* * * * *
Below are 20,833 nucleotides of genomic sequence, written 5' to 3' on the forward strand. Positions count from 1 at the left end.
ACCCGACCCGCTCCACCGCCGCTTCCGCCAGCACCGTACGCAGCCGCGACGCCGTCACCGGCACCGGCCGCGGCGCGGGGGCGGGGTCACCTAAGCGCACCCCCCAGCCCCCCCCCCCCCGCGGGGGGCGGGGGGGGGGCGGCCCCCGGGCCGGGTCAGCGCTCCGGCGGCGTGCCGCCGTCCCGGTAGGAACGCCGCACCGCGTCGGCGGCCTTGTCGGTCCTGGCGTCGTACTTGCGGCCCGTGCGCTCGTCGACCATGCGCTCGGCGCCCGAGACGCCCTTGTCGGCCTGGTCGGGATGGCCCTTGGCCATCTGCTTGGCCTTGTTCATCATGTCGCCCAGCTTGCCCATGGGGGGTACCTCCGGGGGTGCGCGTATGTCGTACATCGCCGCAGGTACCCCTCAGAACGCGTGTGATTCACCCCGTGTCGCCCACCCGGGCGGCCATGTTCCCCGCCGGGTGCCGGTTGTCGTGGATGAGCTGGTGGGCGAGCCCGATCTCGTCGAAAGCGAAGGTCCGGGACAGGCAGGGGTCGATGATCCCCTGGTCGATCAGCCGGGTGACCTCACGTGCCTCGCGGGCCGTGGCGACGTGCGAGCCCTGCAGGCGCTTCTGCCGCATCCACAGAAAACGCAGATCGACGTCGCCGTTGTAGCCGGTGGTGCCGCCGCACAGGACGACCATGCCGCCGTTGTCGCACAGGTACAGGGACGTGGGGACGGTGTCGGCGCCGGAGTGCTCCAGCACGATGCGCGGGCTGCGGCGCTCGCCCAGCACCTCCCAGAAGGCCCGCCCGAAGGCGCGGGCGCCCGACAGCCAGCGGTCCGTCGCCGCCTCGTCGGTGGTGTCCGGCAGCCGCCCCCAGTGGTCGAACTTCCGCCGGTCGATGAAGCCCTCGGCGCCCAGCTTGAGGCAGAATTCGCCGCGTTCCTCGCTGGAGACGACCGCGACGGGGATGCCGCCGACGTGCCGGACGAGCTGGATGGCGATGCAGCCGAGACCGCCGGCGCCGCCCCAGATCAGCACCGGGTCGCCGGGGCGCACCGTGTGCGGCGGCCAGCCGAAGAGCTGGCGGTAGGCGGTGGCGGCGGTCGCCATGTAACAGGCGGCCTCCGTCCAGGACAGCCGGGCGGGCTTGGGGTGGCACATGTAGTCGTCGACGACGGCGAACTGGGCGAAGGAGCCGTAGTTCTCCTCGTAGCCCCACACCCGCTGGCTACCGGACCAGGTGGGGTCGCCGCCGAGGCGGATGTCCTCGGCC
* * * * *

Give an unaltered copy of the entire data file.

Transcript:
Below are 20,833 nucleotides of genomic sequence, written 5' to 3' on the forward strand. Positions count from 1 at the left end.
ACCCGACCCGCTCCACCGCCGCTTCCGCCAGCACCGTACGCAGCCGCGACGCCGTCACCGGCACCGGCCGCGGCGCGGGGGCGGGGTCACCTAAGCGCACCCCCCAGCCCCCCCCCCCCCGCGGGGGGCGGGGGGGGGGCGGCCCCCGGGCCGGGTCAGCGCTCCGGCGGCGTGCCGCCGTCCCGGTAGGAACGCCGCACCGCGTCGGCGGCCTTGTCGGTCCTGGCGTCGTACTTGCGGCCCGTGCGCTCGTCGACCATGCGCTCGGCGCCCGAGACGCCCTTGTCGGCCTGGTCGGGATGGCCCTTGGCCATCTGCTTGGCCTTGTTCATCATGTCGCCCAGCTTGCCCATGGGGGGTACCTCCGGGGGTGCGCGTATGTCGTACATCGCCGCAGGTACCCCTCAGAACGCGTGTGATTCACCCCGTGTCGCCCACCCGGGCGGCCATGTTCCCCGCCGGGTGCCGGTTGTCGTGGATGAGCTGGTGGGCGAGCCCGATCTCGTCGAAAGCGAAGGTCCGGGACAGGCAGGGGTCGATGATCCCCTGGTCGATCAGCCGGGTGACCTCACGTGCCTCGCGGGCCGTGGCGACGTGCGAGCCCTGCAGGCGCTTCTGCCGCATCCACAGAAAACGCAGATCGACGTCGCCGTTGTAGCCGGTGGTGCCGCCGCACAGGACGACCATGCCGCCGTTGTCGCACAGGTACAGGGACGTGGGGACGGTGTCGGCGCCGGAGTGCTCCAGCACGATGCGCGGGCTGCGGCGCTCGCCCAGCACCTCCCAGAAGGCCCGCCCGAAGGCGCGGGCGCCCGACAGCCAGCGGTCCGTCGCCGCCTCGTCGGTGGTGTCCGGCAGCCGCCCCCAGTGGTCGAACTTCCGCCGGTCGATGAAGCCCTCGGCGCCCAGCTTGAGGCAGAATTCGCCGCGTTCCTCGCTGGAGACGACCGCGACGGGGATGCCGCCGACGTGCCGGACGAGCTGGATGGCGATGCAGCCGAGACCGCCGGCGCCGCCCCAGATCAGCACCGGGTCGCCGGGGCGCACCGTGTGCGGCGGCCAGCCGAAGAGCTGGCGGTAGGCGGTGGCGGCGGTCGCCATGTAACAGGCGGCCTCCGTCCAGGACAGCCGGGCGGGCTTGGGGTGGCACATGTAGTCGTCGACGACGGCGAACTGGGCGAAGGAGCCGTAGTTCTCCTCGTAGCCCCACACCCGCTGGCTACCGGACCAGGTGGGGTCGCCGCCGAGGCGGATGTCCTCGGCC